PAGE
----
Coal Exports and Carbon Consequences

More pollution than 27 million people's gasoline.
This post is part of the research project: Northwest Coal & Oil Exports

There’s a heated controversy over plans for Washington state ports to ship large volumes of coal to China. In fact, last week we learned that the coal companies had been lying to the small community of Longview, Washington.

In a proposal put forward to county commissioners and state officials, the company outlined plans for an export terminal that would handle around 5 million tons of coal annually. That’s a lot of coal. It raised eyebrows—and some meaningful opposition—in the town. And while it’s true that most of the concern in Longview wasn’t about carbon emissions, it’s worth taking a moment to assess the scale of the climate consequences.

When burned, 5 million tons of coal will release as much climate-changing carbon pollution as all the gasoline burned in a year by 2.6 million residents of Washington. For visual types, here’s a depiction:

coal_5 tons

Yet it turns out that 5 million tons of coal isn’t even half the story.

A legal appeal found internal company documents showing that the company was actually planning something much, much larger. In fact, company officials pretty clearly were aiming to build a huge 20 million ton export facility.

When burned, 20 million tons of coal will release as much climate-changing carbon pollution as all the gasoline burned in a year by 9.4 million residents of Washington and Oregon. Once again, for visual types:  coal_20 tons

And that’s not the half of it. Internal memos now reveal that company officials were secretly discussing plans for a 60 million ton mega-export facility—the largest in the US—designed to move staggering volumes of Rocky Mountain coal to Asian markets, particularly China.

It’s genuinely hard to grasp just how much pollution that kind of coal would cause. For some context, when burned, 60 million tons of coal will release as much climate-changing carbon pollution as all the gasoline burned in a year by 27 million residents of a huge swath of the western United States. Like so:

coal_60 tons

It’s not exactly small potatoes. Exporting Powder River Basin coal to China from the West Coast may very well be the single biggest climate catastrophe that’s unfolding right now. But more on all that later.


Notes:My calculations assume that Powder River Basin coal generates 8,500 BTUs per pound, and that 1 million BTUs produces 212.7 pounds of CO2. Gasoline consumption refers to “motor gasoline” and comes from the US Energy Information Administration’s State Energy Data System, here, using 2008 figures. My calculations use the official carbon dioxide coefficients from the Department of Energy, here. For calculating and attributing gasoline carbon emissions, I used 2009 county population figures from the US Census Bureau, and I assumed that each county’s share of total state gasoline emissions are exactly proportional to its share of the state’s total population.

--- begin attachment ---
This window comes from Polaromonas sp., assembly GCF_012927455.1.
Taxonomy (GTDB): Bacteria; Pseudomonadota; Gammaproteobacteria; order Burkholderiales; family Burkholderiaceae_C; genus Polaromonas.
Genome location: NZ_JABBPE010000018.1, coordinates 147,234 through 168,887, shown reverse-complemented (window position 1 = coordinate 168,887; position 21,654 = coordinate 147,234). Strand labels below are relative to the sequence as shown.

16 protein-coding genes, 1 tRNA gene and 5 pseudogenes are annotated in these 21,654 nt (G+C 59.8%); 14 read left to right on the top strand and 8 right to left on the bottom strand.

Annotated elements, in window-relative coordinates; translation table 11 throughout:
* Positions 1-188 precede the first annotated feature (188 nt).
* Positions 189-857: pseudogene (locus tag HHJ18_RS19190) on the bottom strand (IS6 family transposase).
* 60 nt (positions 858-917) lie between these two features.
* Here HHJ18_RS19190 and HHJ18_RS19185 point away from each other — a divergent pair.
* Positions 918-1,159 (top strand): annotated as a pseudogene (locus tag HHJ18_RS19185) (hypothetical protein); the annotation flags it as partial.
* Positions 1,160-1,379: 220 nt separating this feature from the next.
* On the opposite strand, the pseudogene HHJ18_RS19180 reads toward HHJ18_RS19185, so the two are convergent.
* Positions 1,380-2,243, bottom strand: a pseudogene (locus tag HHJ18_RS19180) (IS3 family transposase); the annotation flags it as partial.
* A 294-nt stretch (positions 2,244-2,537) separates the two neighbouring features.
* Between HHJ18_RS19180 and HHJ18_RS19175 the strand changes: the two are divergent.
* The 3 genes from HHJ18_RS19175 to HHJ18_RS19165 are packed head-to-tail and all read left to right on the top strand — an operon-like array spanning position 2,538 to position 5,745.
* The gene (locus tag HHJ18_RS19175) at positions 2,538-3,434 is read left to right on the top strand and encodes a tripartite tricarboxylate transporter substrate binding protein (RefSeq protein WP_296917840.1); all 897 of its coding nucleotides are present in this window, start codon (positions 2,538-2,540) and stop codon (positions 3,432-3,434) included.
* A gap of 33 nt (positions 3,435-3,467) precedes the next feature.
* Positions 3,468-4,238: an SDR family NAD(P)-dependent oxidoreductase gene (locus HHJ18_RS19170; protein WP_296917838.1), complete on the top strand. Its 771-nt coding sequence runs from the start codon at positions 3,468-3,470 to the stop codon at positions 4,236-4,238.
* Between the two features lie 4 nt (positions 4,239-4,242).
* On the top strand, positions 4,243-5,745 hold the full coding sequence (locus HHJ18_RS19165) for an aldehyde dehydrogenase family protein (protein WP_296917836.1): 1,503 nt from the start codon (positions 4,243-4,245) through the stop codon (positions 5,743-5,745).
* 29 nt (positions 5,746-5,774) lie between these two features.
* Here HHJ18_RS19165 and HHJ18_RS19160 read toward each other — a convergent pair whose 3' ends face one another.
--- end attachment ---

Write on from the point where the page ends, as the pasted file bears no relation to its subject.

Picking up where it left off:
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  1. Bryan says:

    This is how ignorant these articles are, first and foremost if people really think that stopping coal from being exported out of Longview is going to stop China, Japan, Korea and Indonesia from burning coal, THEY ARE STILL going to burn coal.. It’s just what kind of coal are they going to burn, the PRB coal is cleaner burning coal. I can’t believe that this is such a issue, the extreme right wants to control what we mine and export, also control what and how good of jobs we have. The environmental groups have chased all the industry out of this country and wonder why there are no jobs. There is a balance people, and its not controling what private companies can export, if the laws are followed then quit moving the goal poles. Even if the company isn’t completely honest about how much they’re planning on shipping, its they’re property if they want to ship 100mil tons that’s up to them.. Let’s move on, ship the coal create the jobs and take the tax revenue…

  2. Eric de Place says:

    Bryan,There are a number of misconceptions that I hope to clear up in subsequent writing on the topic. For one, there’s every reason to believe that shipping PRB coal will increase (not offset) the amount of coal burned, encouraging reliance on a very dirty fuel rather than on cleaner technologies. For another, the number of jobs created by the export terminal is incredibly small—like 20.

  3. Don says:

    Eric,You are thorough researcher, so I commend to you the James Fallows piece in the recent Atlantic Monthly ( As you know Fallows is a very thorough journalist as well and you’ll gain a better context for the reality that withholding a few million tons of coal from Asia will have no effect whatsoever on how much coal is burned. You’ll also see that the serious people who Fallows interviewed advocate an “engagement” policy rather than isolation when it comes to the most important question: how will the coal be burned? China, for instance, is far ahead of the rest of the world on developments to sequester CO2 and generally move toward what President Obama says should be a part of our energy portfolio: (dare I say) clean coal.Keep working on your research.